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How do I find oxidation number?

Posted: Fri Feb 03, 2017 6:52 pm
by Andrew Uesugi 3I
This seems like I'm asking this question WAY too late in this, but how do I find the oxidation number of an element in a chemical equation?

For example: MnO4^- + H2C2O4 -> Mn^2+ + CO2

When focusing on MnO4^- -> Mn^2+, how come Mn in MnO4 has (-7) and O4 has -2, and Mn^2+ has +2?

I'm lost here.

Re: How do I find oxidation number?

Posted: Fri Feb 03, 2017 7:10 pm
by Jasmine_Esparza_2A
Hi I had a similar question. My PLF gave me an answer with specific steps.

1. The oxidation state of a lone element or free state is zero.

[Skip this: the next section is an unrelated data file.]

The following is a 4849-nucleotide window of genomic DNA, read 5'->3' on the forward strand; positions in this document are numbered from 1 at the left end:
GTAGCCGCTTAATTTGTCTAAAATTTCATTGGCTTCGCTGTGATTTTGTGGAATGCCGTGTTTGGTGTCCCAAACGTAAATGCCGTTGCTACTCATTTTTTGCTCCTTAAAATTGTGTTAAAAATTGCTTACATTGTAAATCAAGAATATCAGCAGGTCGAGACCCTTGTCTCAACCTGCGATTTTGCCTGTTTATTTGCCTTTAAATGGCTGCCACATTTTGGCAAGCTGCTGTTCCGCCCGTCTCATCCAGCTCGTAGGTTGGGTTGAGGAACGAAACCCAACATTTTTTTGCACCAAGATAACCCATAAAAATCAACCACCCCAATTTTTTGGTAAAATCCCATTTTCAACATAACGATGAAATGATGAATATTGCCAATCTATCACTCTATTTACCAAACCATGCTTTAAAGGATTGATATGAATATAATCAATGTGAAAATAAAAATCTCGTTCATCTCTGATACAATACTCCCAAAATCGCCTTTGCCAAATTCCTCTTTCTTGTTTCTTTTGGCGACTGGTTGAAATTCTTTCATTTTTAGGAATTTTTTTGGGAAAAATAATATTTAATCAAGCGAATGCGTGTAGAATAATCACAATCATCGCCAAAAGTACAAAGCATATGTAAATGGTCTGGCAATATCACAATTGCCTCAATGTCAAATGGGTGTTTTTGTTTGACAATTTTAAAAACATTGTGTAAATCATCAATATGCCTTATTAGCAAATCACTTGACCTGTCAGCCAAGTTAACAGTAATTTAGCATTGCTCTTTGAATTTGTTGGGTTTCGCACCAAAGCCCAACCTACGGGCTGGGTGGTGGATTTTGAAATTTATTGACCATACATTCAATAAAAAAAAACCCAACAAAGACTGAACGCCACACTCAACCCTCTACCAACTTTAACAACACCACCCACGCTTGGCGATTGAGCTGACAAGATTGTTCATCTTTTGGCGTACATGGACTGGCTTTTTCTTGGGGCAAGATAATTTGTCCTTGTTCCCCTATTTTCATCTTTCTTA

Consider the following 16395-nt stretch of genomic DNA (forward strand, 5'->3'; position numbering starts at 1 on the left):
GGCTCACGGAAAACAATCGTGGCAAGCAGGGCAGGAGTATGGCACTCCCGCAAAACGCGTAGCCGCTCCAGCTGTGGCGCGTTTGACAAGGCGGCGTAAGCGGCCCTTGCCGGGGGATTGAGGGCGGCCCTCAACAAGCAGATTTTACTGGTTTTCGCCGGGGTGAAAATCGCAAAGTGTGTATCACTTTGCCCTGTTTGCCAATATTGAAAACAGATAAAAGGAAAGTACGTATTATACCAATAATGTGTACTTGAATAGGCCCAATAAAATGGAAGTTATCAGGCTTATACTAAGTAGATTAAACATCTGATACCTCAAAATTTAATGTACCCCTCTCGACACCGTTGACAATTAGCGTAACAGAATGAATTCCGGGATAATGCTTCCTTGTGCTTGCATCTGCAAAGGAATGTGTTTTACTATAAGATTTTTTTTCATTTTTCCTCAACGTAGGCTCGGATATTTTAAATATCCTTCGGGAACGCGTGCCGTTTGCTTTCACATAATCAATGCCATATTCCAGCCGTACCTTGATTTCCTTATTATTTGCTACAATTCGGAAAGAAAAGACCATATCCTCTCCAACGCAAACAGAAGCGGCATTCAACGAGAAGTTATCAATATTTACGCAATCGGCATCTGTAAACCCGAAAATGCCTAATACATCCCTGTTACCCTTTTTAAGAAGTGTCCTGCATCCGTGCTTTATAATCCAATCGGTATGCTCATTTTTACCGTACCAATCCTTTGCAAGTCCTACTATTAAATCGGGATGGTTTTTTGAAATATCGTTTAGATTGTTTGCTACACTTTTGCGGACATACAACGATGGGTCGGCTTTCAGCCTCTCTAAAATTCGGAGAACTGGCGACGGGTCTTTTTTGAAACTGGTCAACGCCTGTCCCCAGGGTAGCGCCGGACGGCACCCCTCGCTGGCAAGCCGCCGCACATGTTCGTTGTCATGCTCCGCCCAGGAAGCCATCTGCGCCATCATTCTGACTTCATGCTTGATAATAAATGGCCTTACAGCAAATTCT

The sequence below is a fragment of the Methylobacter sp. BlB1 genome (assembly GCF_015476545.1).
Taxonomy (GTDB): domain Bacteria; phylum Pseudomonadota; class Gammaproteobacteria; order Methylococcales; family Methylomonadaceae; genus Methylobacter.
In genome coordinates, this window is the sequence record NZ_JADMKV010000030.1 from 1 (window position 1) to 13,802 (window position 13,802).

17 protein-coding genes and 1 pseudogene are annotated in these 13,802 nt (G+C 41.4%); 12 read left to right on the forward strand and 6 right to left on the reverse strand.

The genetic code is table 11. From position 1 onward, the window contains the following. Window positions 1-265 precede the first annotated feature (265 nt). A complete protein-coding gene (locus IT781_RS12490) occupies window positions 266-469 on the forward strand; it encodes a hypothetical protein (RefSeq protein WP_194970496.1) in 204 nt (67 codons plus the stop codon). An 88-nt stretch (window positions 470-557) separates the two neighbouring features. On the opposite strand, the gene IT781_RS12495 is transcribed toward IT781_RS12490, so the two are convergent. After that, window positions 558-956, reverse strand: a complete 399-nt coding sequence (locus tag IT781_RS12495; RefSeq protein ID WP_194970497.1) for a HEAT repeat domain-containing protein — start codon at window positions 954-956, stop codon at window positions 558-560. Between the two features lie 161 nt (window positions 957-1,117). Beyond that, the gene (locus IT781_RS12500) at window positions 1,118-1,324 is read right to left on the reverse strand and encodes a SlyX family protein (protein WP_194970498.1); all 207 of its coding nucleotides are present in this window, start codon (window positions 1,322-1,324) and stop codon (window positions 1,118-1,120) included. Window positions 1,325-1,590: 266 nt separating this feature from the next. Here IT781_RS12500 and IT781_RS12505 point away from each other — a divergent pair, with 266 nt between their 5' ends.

For example if you see a long element such as Cu, Zn, Ag. The O.S. will be zero. There are 8 diatomic elements to remember who's O.S. is zero as well: H2, O2, N2, Br2, S2, I2, F2, Cl2.

2. The O.S. is the same as the charge of the ion.
E.x. NH4+ the charge would be +1.

3. Group 1 elements have OS of +1
Group 2 elements have OS of +2
Group 16 have -2
group 17 have -1.

4. The sum of the O.S. in a neutral compound is zero. Using the OS of the parts you know can help you find an unknown OS.
ex. CH4 We know from #3 that H has OS of +1, since there are four H atoms, the OS of H4 is +4. If you want the overall charge of CH4 to be zero, then the OS of C should cancel the OS of H4. SO C should be -4 because -4 + 4 = 0.

5. H2O2 has a charge of -1.

Hope that helped!

Re: How do I find oxidation number?

Posted: Sun Feb 05, 2017 3:04 am
by Eric_pierce_3E
This was very helpful! Thanks